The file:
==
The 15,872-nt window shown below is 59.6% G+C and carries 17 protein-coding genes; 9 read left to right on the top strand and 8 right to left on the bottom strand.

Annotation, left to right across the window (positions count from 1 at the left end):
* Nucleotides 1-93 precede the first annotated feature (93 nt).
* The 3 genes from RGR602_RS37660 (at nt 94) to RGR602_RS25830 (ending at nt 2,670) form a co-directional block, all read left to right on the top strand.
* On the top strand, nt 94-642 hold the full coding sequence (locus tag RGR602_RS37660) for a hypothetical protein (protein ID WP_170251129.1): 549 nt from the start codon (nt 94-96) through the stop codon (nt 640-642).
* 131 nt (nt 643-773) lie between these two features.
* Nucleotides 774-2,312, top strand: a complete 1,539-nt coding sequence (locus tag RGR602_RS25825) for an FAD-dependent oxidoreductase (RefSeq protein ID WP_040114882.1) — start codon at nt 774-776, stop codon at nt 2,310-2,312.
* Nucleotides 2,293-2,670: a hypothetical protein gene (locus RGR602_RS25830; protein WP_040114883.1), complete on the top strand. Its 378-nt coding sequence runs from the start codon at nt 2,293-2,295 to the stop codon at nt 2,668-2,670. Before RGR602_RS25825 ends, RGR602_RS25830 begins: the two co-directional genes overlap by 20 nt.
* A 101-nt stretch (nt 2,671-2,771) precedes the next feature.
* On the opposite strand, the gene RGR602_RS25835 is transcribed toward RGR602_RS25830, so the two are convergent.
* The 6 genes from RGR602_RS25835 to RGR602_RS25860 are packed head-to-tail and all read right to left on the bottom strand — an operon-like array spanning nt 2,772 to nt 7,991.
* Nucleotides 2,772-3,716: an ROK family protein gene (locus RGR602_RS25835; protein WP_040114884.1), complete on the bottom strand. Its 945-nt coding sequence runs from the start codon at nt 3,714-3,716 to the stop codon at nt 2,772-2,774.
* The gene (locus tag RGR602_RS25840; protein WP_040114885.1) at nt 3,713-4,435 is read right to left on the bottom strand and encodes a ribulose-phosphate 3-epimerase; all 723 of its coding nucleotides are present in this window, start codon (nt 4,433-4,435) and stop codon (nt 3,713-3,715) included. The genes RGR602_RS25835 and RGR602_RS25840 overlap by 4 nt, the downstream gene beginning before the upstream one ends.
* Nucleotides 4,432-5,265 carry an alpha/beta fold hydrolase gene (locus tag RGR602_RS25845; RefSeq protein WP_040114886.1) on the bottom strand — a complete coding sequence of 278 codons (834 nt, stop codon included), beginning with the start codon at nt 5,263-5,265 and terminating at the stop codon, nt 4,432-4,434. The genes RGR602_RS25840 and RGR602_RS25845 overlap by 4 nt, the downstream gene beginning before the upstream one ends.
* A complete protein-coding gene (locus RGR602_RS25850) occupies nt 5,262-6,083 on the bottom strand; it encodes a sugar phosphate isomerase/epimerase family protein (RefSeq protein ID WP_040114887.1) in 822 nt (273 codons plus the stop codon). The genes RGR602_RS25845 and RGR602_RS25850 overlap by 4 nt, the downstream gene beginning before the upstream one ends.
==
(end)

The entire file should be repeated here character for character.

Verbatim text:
The 15,872-nt window shown below is 59.6% G+C and carries 17 protein-coding genes; 9 read left to right on the top strand and 8 right to left on the bottom strand.

Annotation, left to right across the window (positions count from 1 at the left end):
* Nucleotides 1-93 precede the first annotated feature (93 nt).
* The 3 genes from RGR602_RS37660 (at nt 94) to RGR602_RS25830 (ending at nt 2,670) form a co-directional block, all read left to right on the top strand.
* On the top strand, nt 94-642 hold the full coding sequence (locus tag RGR602_RS37660) for a hypothetical protein (protein ID WP_170251129.1): 549 nt from the start codon (nt 94-96) through the stop codon (nt 640-642).
* 131 nt (nt 643-773) lie between these two features.
* Nucleotides 774-2,312, top strand: a complete 1,539-nt coding sequence (locus tag RGR602_RS25825) for an FAD-dependent oxidoreductase (RefSeq protein ID WP_040114882.1) — start codon at nt 774-776, stop codon at nt 2,310-2,312.
* Nucleotides 2,293-2,670: a hypothetical protein gene (locus RGR602_RS25830; protein WP_040114883.1), complete on the top strand. Its 378-nt coding sequence runs from the start codon at nt 2,293-2,295 to the stop codon at nt 2,668-2,670. Before RGR602_RS25825 ends, RGR602_RS25830 begins: the two co-directional genes overlap by 20 nt.
* A 101-nt stretch (nt 2,671-2,771) precedes the next feature.
* On the opposite strand, the gene RGR602_RS25835 is transcribed toward RGR602_RS25830, so the two are convergent.
* The 6 genes from RGR602_RS25835 to RGR602_RS25860 are packed head-to-tail and all read right to left on the bottom strand — an operon-like array spanning nt 2,772 to nt 7,991.
* Nucleotides 2,772-3,716: an ROK family protein gene (locus RGR602_RS25835; protein WP_040114884.1), complete on the bottom strand. Its 945-nt coding sequence runs from the start codon at nt 3,714-3,716 to the stop codon at nt 2,772-2,774.
* The gene (locus tag RGR602_RS25840; protein WP_040114885.1) at nt 3,713-4,435 is read right to left on the bottom strand and encodes a ribulose-phosphate 3-epimerase; all 723 of its coding nucleotides are present in this window, start codon (nt 4,433-4,435) and stop codon (nt 3,713-3,715) included. The genes RGR602_RS25835 and RGR602_RS25840 overlap by 4 nt, the downstream gene beginning before the upstream one ends.
* Nucleotides 4,432-5,265 carry an alpha/beta fold hydrolase gene (locus tag RGR602_RS25845; RefSeq protein WP_040114886.1) on the bottom strand — a complete coding sequence of 278 codons (834 nt, stop codon included), beginning with the start codon at nt 5,263-5,265 and terminating at the stop codon, nt 4,432-4,434. The genes RGR602_RS25840 and RGR602_RS25845 overlap by 4 nt, the downstream gene beginning before the upstream one ends.
* A complete protein-coding gene (locus RGR602_RS25850) occupies nt 5,262-6,083 on the bottom strand; it encodes a sugar phosphate isomerase/epimerase family protein (RefSeq protein ID WP_040114887.1) in 822 nt (273 codons plus the stop codon). The genes RGR602_RS25845 and RGR602_RS25850 overlap by 4 nt, the downstream gene beginning before the upstream one ends.